Kyle Thomas is a busy man. Over the last six years, he has released or been in involved in as many records, seeming to launch one band off of another, making all the right connections to find outlets for each release: from the Vermont freak folk collective Feathers (on Gnomesong) to the Sabbathy metal band with J Mascis on drums, Witch (on Tee Pee Records), to the first album under the name King Tuff, Was Dead (also on Tee Pee), and, in the most recent phase, the twisted scuzz pop of Happy Birthday (on Sub Pop). That leads us finally to the second King Tuff album, self-titled, and also on Sub Pop. King Tuff, Thomas’s alter ego, began as a garage paean to rock and roll, and hasn’t drifted far from the territory, though it has gotten better. Thomas sounds more assured of himself as a singer and a writer and has incorporated the intricate melodic explorations and cuter elements of Happy Birthday into his dancing rock persona. In the days of insipid and chill bedroom projects, all part of a larger phenomenon of a simultaneous disparateness of musicians and overglutting of the market, King Tuff’s return to rock and roll, its insistence on loud guitars and fun, seems to be a sublimely radical (in its literal sense) move.
Throughout the relatively short history of rock and roll—somehow, even from the beginning—it seems that there have been acts that want to return to the roots, to rediscover the excitement and fun of the genre. King Tuff is one of those bands. Think of their songs as love letters to the music. The great thing about Thomas’s projects, whether he is playing metal, pop, or rock, is that it is obvious how much he likes what he is doing. In each incarnation, he goes full tilt. Though there is irony in his approach—his Witch lyrics are perfect examples of metal songs, his King Tuff lyrics drop all the old rock references—there is also an unabashed earnestness. King Tuff’s lyrics might seem unimportant, even silly. Take, for example, the relatively simple first line of the third track of the new album, “Keep On Movin’”: “I do the fireball / That’s how I kill them all / I do the creepy crawl / Crazy legs like daddy long / Keep on keep on moving / That’s right, there’s nothing to it.” But what Thomas is doing is entering one more number in the ledger of rocking dance songs, a song that lists the moves and invests soul-bearing importance in such a simple thing as a new style.That yearning is real.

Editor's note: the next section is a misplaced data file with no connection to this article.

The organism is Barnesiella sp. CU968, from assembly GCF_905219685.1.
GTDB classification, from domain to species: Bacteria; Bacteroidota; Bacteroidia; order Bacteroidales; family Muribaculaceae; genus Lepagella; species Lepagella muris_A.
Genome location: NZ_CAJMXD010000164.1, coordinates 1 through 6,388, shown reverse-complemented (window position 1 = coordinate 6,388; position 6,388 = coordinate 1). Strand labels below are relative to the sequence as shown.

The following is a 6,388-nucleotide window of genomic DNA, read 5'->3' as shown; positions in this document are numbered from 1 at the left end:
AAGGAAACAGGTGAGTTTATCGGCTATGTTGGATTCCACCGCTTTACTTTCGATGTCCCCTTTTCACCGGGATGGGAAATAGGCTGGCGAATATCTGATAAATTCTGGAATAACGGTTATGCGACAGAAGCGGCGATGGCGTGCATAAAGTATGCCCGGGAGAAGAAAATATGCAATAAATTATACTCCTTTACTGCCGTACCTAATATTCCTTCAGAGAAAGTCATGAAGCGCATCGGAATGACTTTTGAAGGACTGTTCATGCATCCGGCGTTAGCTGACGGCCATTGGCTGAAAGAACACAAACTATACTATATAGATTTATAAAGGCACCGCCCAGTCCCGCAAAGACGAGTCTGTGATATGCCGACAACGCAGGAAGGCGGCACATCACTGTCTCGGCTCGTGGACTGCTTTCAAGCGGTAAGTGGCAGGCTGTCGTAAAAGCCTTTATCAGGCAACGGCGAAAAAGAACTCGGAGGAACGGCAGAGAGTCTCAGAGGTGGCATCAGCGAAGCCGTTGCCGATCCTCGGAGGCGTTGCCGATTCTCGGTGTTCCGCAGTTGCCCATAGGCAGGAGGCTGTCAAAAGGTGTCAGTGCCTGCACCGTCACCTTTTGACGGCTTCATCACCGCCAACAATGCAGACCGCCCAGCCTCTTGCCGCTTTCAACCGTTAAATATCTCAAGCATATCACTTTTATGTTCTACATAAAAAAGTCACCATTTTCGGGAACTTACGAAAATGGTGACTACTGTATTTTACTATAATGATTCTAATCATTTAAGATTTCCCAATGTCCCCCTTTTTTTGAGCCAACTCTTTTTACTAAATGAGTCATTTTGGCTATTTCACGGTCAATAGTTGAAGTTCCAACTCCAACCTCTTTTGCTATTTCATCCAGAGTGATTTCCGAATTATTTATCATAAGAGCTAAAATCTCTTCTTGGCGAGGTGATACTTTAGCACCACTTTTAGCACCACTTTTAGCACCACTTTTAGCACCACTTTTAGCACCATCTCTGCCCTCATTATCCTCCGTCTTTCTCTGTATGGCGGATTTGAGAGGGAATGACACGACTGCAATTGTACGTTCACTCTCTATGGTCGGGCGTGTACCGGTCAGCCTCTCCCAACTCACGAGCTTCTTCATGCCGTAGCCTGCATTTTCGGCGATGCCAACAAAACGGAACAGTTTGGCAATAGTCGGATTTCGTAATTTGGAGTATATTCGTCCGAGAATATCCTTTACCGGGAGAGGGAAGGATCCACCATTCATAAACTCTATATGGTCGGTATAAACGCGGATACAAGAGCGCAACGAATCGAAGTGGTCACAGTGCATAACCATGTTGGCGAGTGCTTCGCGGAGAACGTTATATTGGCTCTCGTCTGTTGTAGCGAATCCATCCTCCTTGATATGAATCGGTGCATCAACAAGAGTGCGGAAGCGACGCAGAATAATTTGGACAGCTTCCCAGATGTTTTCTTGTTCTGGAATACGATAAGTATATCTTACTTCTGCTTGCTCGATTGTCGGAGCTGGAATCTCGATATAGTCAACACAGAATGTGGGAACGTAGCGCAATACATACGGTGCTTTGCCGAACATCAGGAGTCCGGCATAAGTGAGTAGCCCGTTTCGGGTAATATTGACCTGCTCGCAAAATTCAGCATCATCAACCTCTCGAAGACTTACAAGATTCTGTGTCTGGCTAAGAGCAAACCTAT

Not to make too much of it, but King Tuff reinjects rock and roll with a dancing heart (see the first track of the first album, “Dancing on You”). Rock and roll can be fun, not just the miserable seriousness now so associated with indie or the boring childishness that’s in vogue now. Rock and roll is about exuberance, lust and passion. Thomas hits the adolescent awkward notes that have long been grist for the lyrical mill in seemingly throwaway tracks like “Unusual World” and “Losers Wall”, which invoke the rebellious outsider status that is always associated with the rocker persona. The former track is a glammy acoustic number, while the latter is like the Standells covering the Stones’ “Brown Sugar” on downers. These songs are simple but ingrain themselves in your brain.